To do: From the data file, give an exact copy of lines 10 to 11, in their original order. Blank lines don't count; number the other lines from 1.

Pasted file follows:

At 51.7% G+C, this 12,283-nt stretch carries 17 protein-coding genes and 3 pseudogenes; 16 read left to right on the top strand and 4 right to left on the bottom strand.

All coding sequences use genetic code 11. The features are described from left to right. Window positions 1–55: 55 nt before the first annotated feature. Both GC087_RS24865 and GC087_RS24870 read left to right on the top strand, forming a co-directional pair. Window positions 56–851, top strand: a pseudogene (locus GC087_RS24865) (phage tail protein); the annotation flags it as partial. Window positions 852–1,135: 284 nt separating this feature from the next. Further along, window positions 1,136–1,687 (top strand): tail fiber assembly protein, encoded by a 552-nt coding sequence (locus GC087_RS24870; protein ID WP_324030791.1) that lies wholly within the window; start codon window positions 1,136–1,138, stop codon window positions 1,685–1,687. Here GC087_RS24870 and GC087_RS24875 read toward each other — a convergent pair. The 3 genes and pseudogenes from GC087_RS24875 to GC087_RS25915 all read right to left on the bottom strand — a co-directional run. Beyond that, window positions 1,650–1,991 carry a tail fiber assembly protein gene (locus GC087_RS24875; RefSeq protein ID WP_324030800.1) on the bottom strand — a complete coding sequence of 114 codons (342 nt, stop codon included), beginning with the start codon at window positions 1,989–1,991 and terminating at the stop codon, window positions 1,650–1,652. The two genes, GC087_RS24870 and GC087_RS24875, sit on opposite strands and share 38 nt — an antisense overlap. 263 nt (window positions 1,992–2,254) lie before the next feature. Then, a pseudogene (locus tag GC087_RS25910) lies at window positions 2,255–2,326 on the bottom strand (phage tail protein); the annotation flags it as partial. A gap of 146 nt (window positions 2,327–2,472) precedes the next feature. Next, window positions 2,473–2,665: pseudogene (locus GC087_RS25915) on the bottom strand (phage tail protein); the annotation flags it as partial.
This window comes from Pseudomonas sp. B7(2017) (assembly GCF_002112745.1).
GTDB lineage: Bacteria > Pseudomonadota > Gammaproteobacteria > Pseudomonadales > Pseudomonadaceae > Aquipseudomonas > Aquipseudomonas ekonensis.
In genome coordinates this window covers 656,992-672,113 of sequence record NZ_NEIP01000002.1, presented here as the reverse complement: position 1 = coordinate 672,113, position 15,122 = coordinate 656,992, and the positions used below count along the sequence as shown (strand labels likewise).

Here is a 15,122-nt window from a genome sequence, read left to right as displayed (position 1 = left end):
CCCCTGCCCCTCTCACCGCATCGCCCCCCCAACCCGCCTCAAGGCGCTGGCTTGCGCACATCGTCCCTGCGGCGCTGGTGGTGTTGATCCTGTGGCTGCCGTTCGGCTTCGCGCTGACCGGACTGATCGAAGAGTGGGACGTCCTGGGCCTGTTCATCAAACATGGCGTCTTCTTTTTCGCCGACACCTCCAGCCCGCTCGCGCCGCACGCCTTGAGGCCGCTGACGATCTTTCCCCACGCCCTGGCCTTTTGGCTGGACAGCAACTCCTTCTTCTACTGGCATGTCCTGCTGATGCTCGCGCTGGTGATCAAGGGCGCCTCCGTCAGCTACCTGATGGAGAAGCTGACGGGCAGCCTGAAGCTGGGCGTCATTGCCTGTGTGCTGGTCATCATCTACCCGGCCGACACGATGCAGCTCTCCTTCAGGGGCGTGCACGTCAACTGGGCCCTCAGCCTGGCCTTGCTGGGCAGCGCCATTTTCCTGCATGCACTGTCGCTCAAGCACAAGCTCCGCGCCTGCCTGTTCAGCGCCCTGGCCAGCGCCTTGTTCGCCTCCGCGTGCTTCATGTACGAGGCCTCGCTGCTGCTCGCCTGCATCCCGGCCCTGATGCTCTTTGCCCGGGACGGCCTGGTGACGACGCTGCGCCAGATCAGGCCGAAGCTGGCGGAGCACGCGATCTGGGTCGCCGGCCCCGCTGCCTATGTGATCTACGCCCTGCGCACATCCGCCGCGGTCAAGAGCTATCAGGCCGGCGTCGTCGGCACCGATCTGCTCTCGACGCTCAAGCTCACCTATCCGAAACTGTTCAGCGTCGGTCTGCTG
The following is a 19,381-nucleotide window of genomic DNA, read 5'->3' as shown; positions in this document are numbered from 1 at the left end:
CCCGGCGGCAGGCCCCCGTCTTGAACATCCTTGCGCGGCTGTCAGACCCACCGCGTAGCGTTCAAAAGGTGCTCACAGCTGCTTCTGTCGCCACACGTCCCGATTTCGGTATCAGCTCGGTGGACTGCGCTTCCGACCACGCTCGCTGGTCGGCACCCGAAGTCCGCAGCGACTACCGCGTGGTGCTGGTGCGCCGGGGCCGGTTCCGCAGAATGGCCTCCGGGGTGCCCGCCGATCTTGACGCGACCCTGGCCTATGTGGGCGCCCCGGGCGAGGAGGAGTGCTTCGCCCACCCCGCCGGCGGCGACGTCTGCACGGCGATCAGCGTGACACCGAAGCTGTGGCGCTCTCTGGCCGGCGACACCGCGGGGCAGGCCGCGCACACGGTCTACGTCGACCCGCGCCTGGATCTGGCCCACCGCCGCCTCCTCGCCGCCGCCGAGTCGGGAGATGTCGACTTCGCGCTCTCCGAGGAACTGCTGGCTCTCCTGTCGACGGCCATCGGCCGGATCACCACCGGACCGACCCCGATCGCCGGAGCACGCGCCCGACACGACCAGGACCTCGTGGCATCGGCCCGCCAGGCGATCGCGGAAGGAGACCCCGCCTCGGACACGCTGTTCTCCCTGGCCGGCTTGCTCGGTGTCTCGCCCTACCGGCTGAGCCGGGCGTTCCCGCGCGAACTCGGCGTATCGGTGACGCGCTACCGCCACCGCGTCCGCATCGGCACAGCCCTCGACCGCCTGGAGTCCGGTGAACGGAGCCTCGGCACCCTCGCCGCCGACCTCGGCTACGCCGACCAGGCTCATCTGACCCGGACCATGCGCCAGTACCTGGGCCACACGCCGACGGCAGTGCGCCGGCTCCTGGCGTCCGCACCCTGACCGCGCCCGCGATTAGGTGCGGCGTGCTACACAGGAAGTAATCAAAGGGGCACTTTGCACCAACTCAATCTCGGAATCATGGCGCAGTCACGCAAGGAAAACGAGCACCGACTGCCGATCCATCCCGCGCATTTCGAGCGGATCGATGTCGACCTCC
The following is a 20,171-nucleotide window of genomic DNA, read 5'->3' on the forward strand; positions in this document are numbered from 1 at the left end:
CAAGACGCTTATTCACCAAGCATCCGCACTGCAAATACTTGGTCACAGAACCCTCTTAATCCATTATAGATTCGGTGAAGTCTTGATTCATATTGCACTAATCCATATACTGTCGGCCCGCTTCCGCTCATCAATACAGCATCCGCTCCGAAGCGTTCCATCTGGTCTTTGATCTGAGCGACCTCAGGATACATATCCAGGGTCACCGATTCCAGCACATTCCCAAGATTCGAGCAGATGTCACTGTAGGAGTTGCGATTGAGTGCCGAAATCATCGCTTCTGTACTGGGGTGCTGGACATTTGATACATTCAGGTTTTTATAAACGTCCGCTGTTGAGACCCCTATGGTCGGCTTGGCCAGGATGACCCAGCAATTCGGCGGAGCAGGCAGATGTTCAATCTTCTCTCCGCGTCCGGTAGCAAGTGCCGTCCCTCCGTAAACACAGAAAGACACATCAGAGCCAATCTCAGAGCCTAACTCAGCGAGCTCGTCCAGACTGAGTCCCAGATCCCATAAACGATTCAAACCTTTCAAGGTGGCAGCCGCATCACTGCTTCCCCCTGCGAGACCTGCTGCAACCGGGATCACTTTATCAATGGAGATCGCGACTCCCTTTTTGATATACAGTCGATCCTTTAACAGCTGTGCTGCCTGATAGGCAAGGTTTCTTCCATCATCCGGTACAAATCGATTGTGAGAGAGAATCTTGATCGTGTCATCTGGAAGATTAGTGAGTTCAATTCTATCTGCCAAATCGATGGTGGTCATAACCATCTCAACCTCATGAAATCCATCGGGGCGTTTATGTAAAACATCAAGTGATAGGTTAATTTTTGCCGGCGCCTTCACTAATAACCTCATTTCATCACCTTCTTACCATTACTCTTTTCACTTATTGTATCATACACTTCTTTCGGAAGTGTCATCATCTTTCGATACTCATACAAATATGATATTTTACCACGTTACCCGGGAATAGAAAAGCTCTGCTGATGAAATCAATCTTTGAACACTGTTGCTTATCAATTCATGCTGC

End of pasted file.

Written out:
The following is a 20,171-nucleotide window of genomic DNA, read 5'->3' on the forward strand; positions in this document are numbered from 1 at the left end:
CAAGACGCTTATTCACCAAGCATCCGCACTGCAAATACTTGGTCACAGAACCCTCTTAATCCATTATAGATTCGGTGAAGTCTTGATTCATATTGCACTAATCCATATACTGTCGGCCCGCTTCCGCTCATCAATACAGCATCCGCTCCGAAGCGTTCCATCTGGTCTTTGATCTGAGCGACCTCAGGATACATATCCAGGGTCACCGATTCCAGCACATTCCCAAGATTCGAGCAGATGTCACTGTAGGAGTTGCGATTGAGTGCCGAAATCATCGCTTCTGTACTGGGGTGCTGGACATTTGATACATTCAGGTTTTTATAAACGTCCGCTGTTGAGACCCCTATGGTCGGCTTGGCCAGGATGACCCAGCAATTCGGCGGAGCAGGCAGATGTTCAATCTTCTCTCCGCGTCCGGTAGCAAGTGCCGTCCCTCCGTAAACACAGAAAGACACATCAGAGCCAATCTCAGAGCCTAACTCAGCGAGCTCGTCCAGACTGAGTCCCAGATCCCATAAACGATTCAAACCTTTCAAGGTGGCAGCCGCATCACTGCTTCCCCCTGCGAGACCTGCTGCAACCGGGATCACTTTATCAATGGAGATCGCGACTCCCTTTTTGATATACAGTCGATCCTTTAACAGCTGTGCTGCCTGATAGGCAAGGTTTCTTCCATCATCCGGTACAAATCGATTGTGAGAGAGAATCTTGATCGTGTCATCTGGAAGATTAGTGAGTTCAATTCTATCTGCCAAATCGATGGTGGTCATAACCATCTCAACCTCATGAAATCCATCGGGGCGTTTATGTAAAACATCAAGTGATAGGTTAATTTTTGCCGGCGCCTTCACTAATAACCTCATTTCATCACCTTCTTACCATTACTCTTTTCACTTATTGTATCATACACTTCTTTCGGAAGTGTCATCATCTTTCGATACTCATACAAATATGATATTTTACCACGTTACCCGGGAATAGAAAAGCTCTGCTGATGAAATCAATCTTTGAACACTGTTGCTTATCAATTCATGCTGC